With hundreds of species going extinct every day in the world’s tropical rainforests, eco-travelers need to see Peru’s cradle of the world’s biodiversity while there are still intact tracts. Posada Amazonas, an eco-lodge along the Tambopata River deep in Peru’s Amazon basin, provides the ultimate jumping-off point to learn about the region’s wildlife and ecology, while also helping the local indigenous community make a sustainable living.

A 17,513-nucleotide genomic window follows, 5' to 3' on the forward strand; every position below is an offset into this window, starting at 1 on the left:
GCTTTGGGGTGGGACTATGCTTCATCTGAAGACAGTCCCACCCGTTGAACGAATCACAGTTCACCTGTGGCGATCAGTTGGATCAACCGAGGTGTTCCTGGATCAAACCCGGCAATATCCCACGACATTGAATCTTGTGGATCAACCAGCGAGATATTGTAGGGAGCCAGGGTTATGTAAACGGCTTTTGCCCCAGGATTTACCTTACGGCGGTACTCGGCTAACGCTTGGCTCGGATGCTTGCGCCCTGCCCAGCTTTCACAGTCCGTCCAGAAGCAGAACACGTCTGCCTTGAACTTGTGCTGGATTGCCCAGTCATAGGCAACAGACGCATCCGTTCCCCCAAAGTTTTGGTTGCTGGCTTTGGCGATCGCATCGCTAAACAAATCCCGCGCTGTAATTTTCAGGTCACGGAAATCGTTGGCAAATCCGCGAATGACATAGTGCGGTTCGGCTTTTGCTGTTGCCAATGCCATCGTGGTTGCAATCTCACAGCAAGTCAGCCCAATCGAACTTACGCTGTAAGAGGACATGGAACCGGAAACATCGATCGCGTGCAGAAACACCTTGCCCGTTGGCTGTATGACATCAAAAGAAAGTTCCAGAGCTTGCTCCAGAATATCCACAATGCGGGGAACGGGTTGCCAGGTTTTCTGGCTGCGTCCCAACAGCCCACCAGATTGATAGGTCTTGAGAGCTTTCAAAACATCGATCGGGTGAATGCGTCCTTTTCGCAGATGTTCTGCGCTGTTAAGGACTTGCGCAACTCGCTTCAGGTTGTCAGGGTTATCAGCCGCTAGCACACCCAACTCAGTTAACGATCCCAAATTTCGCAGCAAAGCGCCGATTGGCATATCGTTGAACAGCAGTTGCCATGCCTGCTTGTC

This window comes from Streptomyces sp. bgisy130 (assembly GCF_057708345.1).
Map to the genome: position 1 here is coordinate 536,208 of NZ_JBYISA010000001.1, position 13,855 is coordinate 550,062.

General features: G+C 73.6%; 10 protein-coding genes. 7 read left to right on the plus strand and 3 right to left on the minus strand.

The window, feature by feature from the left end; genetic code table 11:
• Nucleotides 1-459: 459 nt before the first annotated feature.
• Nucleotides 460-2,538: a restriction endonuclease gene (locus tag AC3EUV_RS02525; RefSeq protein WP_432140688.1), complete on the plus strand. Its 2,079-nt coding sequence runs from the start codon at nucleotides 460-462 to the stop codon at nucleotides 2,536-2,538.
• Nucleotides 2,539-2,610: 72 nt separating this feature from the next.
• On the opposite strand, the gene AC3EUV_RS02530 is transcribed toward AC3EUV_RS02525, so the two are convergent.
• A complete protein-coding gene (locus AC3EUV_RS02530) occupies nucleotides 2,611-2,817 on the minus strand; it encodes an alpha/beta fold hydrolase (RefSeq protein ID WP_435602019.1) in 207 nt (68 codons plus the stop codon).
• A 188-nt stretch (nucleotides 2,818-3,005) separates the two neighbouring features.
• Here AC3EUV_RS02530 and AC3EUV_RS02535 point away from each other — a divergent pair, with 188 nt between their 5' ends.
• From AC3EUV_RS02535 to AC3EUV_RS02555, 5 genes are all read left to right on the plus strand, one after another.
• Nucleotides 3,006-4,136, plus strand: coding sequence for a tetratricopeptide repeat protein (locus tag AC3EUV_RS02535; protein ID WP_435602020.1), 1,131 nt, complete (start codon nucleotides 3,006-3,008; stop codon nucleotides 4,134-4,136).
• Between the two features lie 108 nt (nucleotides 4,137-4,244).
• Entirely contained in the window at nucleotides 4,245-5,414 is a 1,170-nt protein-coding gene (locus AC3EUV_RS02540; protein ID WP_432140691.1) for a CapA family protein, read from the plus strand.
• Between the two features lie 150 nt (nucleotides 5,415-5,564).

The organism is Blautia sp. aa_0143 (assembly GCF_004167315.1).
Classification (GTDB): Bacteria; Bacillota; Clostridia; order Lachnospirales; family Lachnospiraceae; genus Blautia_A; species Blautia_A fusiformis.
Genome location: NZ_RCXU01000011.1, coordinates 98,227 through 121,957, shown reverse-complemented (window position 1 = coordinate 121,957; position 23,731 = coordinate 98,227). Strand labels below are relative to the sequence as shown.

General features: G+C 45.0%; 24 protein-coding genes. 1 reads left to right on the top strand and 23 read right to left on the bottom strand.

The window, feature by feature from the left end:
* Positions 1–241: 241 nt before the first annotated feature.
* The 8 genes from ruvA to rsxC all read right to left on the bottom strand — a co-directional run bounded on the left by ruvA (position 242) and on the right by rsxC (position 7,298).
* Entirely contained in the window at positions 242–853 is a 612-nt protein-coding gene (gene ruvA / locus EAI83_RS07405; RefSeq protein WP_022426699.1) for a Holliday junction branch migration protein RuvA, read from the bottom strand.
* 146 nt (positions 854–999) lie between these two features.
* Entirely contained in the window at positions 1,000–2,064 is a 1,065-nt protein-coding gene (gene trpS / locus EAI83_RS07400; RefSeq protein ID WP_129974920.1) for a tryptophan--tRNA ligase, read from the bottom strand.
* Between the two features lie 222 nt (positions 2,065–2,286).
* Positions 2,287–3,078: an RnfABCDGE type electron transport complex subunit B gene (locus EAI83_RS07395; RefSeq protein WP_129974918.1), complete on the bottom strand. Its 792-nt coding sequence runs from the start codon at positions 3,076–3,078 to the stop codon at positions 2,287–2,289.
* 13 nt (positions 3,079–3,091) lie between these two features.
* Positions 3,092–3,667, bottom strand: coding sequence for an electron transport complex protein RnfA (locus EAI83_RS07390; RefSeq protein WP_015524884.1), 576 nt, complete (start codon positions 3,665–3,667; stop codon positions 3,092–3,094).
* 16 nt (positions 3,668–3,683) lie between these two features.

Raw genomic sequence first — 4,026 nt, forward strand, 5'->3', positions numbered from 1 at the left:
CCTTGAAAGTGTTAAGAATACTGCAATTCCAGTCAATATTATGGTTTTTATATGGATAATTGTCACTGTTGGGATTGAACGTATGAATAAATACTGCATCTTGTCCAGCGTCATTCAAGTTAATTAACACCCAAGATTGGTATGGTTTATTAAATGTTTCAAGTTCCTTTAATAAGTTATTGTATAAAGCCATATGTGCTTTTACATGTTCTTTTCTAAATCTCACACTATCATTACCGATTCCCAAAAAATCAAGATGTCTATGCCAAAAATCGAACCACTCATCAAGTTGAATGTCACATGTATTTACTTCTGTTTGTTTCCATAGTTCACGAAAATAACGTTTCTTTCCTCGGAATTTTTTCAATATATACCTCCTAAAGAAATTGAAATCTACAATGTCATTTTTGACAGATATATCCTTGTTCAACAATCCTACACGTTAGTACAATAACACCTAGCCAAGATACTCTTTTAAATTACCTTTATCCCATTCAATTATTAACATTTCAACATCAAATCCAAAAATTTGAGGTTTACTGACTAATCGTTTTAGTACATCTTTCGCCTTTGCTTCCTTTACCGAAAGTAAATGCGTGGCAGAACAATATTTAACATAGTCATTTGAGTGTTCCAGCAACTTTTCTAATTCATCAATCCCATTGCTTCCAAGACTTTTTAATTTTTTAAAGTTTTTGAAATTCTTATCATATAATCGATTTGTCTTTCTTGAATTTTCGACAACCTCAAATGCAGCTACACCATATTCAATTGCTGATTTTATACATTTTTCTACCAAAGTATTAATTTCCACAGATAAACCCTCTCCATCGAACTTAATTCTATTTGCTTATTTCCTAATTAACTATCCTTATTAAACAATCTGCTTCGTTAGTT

It is possible to stand in the midst of a rainforest in Belize, surrounded by dripping trees and the cries of howler monkeys, and think that you’re in a particularly unspoiled corner of Costa Rica. Or maybe Brazil, before that country’s air was choked with smoke from burning trees and the ugly scars of clear-cuts. Possibly because of its small population of 200,000 scattered among 8,876 square miles of coastline, mountains and dense forests, Belize has escaped the headlong development that has marred so much of Latin America’s natural beauty. Even its largest metropolis, Belize City, is home to no more than 60,000 people.